Why do Indian students choose universities abroad for medical education?


A veil of sadness descended on a Karnataka-based family on Monday after the Foreign Office confirmed the death of 21-year-old Naveen SG amid the ongoing Russia-Ukraine crisis. A fourth-year medical student at the National Medical University in Kharkiv, eastern Ukraine, Naveen had offered his friends to leave the country on Wednesday to bring their juniors, who had been in the country for less than a year. Naveen and her friends survived on cookies and juice packets for a few days before Naveen volunteered to fetch them supplies. He became the first Indian casualty in the Russian-Ukrainian war.

His son got 97% PUC

Naveen’s father, Shekarappa, who was a mechanical engineer in a factory, said his son was a brilliant student and scored 97% in pre-university exams. However, he was unable to secure a medical seat in India due to excessive MBBS costs in the country. His death highlighted the main drawback of the Indian education system, which demands huge costs from students for a professional degree. More than 18,000 students are stranded in the war-torn country, and more than 90% of them are medical students.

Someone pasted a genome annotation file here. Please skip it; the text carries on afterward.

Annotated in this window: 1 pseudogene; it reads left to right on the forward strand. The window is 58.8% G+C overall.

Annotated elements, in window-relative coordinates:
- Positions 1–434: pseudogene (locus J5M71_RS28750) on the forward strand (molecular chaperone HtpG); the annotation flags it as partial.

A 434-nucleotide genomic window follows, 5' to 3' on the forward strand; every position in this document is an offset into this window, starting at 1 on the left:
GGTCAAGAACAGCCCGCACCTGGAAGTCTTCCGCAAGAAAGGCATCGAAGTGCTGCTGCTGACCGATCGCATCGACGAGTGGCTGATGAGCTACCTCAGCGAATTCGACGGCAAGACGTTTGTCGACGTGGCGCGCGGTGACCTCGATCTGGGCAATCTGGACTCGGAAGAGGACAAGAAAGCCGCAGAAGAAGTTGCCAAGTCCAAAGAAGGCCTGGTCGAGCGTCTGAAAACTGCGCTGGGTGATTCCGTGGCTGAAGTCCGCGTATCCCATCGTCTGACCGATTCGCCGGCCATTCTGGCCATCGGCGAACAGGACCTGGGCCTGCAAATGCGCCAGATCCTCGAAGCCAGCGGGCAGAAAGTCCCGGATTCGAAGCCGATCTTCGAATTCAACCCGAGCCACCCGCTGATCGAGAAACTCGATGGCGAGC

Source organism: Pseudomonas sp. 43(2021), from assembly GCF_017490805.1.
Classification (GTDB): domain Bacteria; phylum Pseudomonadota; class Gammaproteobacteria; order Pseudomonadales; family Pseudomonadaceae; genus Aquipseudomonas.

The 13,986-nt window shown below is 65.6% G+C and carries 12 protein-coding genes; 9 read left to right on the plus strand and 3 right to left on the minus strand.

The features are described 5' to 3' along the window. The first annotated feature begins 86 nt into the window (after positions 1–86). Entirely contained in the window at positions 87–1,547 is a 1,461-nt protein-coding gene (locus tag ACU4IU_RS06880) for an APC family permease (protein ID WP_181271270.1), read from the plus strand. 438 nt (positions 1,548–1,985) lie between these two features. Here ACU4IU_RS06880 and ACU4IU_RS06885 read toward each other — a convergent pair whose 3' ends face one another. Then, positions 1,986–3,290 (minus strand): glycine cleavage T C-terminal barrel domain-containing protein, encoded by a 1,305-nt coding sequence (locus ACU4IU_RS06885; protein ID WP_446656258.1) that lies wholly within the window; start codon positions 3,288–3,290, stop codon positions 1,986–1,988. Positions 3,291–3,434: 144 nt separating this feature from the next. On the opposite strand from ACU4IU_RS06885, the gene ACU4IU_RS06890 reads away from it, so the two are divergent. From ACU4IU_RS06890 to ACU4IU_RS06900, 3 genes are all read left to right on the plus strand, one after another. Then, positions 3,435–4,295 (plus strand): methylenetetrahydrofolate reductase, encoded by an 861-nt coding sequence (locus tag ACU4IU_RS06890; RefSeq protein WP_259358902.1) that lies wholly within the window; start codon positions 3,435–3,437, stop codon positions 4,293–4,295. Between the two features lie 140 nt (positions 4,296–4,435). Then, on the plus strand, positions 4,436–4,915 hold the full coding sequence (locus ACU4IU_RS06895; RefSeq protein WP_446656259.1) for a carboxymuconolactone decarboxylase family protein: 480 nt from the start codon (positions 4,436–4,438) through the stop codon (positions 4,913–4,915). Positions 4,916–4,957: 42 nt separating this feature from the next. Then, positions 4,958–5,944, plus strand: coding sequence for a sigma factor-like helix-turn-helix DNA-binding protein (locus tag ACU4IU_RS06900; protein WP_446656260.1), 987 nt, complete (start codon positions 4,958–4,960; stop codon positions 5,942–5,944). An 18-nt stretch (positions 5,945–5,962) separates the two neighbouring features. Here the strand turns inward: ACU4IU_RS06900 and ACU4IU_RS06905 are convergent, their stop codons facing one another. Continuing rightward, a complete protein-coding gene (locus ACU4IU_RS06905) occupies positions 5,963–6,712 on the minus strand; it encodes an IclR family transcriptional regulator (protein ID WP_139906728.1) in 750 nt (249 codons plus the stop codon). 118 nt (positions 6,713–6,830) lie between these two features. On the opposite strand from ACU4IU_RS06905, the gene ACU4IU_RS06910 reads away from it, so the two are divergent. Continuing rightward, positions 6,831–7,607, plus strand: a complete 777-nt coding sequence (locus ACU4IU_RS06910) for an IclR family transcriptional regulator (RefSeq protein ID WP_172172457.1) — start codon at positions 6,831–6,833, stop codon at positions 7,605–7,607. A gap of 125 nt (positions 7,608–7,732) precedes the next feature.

As hundreds of students traveled miles to reach Poland and other countries for evacuation, Prime Minister Narendra Modi urged the country’s private sector to step up medical education in India. Our country has more than 88,000 places for MBBS each year and more than 27,000 places for dental studies, but students choose universities abroad. By comparison, 1.6 million candidates had registered for the National Eligibility cum Entrance Test (NEET) last year, and in 2020 that figure stands at 1.3 million. The difference highlights the gap between aspiring doctors and the country’s ability to train them.

What is the Cost of Studying Medicine in India?

Since 2014, the number of places for MBBS has increased from only 51,000 per year, and the number of colleges has almost touched 600, up from 387 in 2014. However, while the annual fee for the course in government colleges is ₹2 lakhs, it could reach ₹15-20 lakhs in private colleges. The cumulative cost for a four-year course reaches almost ₹60-70 lakhs, which is too high for an ordinary person. In Russia, Ukraine, China and the Philippines, the cost of education is lower, and so is the competition.

A four-year course in Ukraine costs nearly ₹15-17 lakhs. Even though the cost is higher than public medical colleges in India, the difference is exponential when compared to private colleges in India. While the country’s top students enroll in government colleges, the rest who couldn’t get a seat land in international schools like Russia and Ukraine.

In addition, students returning from overseas colleges must pass the Foreign Medical Graduate Examination, which is said to have a low passing percentage. Those who studied in the US, UK, Australia, Canada and New Zealand cannot take the test. Even though the Narendra Modi government is eager to expand the country’s health sector, the possibility of developing colleges is not the best way forward.

Also read: #NotWorthIt: Women are still the worst victims of armed conflict around the world


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